If your washing machine stinks, don’t worry, you’re not alone. Washer mildew and odors are one of the most common complaints amongst homeowners. However, it is possible to alleviate the smell through a few simple steps. Changing your washing habits and/or detergent used may be necessary to keep odor away.
Most of the time, a musty or mildew smell in or around your washer or laundry is indicative of mold or bacteria growing in your washing machine. The moist, dark environment of the washer is the perfect environment for them to thrive so limiting their food source via detergent and softener usage is the best plan of action to prevent odor from returning.
There are several things that can cause buildup of odor-causing residue on the door gasket and deeper inside the washing machine. This constantly wet, decaying matter, aka "bio-film" can really start to stink over time and spread to the laundry and even the wash room and home in more serious cases. The washer should be cleaned before attempting to remove mildew odor from towels and other laundry.
A cleaner, such as Smelly Washer or Towel Cleaner, that can be used with laundry is best to use. The added bulk of the clothing will raise the water level to include the "splash area" just above the normal waterline where suds and soiled water accumulate and don't get rinsed out. The splash area is almost invariably the area of worst buildup and can become quite thick after years of buildup. Cleaning cycles don't reach the splash area and worse cases may need repeated cleaning and soaking to remove. Returning or persistent odor in your washer or laundry is a sign of remaining residue.
Using mainly cold water for washing is fine but make preventive maintenance very important. A hot wash or soak as the last cycle on wash day will help dissolve the bio-film buildup so it can drain out. It's a good opportunity to do more soiled laundry. Also, if the washer isn't regularly used or returning odor is a problem a second rinse may be desired.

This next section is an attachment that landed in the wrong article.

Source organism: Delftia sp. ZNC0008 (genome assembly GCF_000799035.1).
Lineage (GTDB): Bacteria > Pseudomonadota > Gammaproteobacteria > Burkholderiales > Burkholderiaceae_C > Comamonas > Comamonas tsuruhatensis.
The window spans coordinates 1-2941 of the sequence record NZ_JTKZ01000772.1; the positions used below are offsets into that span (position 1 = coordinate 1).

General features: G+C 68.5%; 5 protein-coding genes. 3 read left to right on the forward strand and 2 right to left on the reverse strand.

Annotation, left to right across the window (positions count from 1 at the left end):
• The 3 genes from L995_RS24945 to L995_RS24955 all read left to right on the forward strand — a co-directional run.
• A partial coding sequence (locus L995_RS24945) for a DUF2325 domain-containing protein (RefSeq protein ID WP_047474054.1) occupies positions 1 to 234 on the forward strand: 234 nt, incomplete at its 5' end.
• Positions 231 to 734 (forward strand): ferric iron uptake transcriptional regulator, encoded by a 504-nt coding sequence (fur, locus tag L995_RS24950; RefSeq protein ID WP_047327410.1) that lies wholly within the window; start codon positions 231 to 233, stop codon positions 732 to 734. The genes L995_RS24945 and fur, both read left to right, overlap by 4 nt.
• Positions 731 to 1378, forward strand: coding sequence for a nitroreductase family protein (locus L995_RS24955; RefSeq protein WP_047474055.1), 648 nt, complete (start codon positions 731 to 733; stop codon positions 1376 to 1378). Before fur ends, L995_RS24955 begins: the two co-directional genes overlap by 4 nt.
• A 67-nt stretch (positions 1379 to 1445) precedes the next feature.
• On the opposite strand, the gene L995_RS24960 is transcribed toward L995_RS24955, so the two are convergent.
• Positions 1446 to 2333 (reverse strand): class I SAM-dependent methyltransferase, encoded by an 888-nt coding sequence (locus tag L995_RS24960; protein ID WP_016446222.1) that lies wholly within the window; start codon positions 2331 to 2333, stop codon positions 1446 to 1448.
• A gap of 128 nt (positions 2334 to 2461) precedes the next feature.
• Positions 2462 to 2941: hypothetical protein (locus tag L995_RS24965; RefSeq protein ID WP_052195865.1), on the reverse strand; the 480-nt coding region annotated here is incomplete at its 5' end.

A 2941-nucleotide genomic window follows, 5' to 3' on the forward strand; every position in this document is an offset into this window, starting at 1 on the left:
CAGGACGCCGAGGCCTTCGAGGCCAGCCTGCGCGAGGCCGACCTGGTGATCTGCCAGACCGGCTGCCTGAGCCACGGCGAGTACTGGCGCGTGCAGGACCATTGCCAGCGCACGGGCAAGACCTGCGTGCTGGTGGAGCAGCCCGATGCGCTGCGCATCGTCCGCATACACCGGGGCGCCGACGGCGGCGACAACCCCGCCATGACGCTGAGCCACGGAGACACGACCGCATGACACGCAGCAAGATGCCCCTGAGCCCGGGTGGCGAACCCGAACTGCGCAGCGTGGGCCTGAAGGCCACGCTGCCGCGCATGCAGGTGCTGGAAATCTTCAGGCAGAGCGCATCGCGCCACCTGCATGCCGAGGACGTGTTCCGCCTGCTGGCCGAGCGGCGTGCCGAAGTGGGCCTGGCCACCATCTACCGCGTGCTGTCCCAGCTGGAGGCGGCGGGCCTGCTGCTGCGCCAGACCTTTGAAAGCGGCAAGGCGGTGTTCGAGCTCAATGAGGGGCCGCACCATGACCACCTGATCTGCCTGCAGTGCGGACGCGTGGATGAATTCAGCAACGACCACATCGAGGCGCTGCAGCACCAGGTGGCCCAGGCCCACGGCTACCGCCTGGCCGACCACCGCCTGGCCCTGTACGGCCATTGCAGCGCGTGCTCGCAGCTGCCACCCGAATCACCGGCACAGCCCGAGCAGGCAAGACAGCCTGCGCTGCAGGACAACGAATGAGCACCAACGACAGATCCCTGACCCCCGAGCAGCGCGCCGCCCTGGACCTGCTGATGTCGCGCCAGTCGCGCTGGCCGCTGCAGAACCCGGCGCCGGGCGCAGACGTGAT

If your washing machine stinks, this is one of the less obvious culprits. It requires a tad bit more work than throwing some bleach or washing machine cleaner into the clean cycle, but it can effectively eliminate the “gunk” at the root cause of the stench. Using fabric softener is often the cause of the residue.
Typically, your washing machine’s instruction manual will tell you how, and how often, to clean under the agitator or the drain pump filter. Top and front loaders are different in the way they operate and drain, so they have different cleaning methods.
For a top loader, you’ll need to remove the agitator or the detergent/softener dispenser to get to the “gunk.” Usually, there is a top that can be popped off to expose a bolt in the agitator. Removing the bolt allows the agitator to be lifted up out of the washer. Once removed, clean in, under and around the agitator with a hot water and a brush or cloth. The agitator can be difficult to pull up. Care should be taken it doesn't hit you in the face if it suddenly releases.
A front loader washer typically has a panel on the bottom, either exposed or hidden, that contains the drain pump filter. Removing the panel will expose a drain. Make sure you have a bucket and a towel handy as some water will come out when the filter is loosened. Once the water is drained, the filter can be removed and the “gunk” cleaned out. Most manufacturers recommend cleaning the filter once a month. Items such as coins, screws, toys and even bra wires can cause plugged filters to slow draining and cause odor.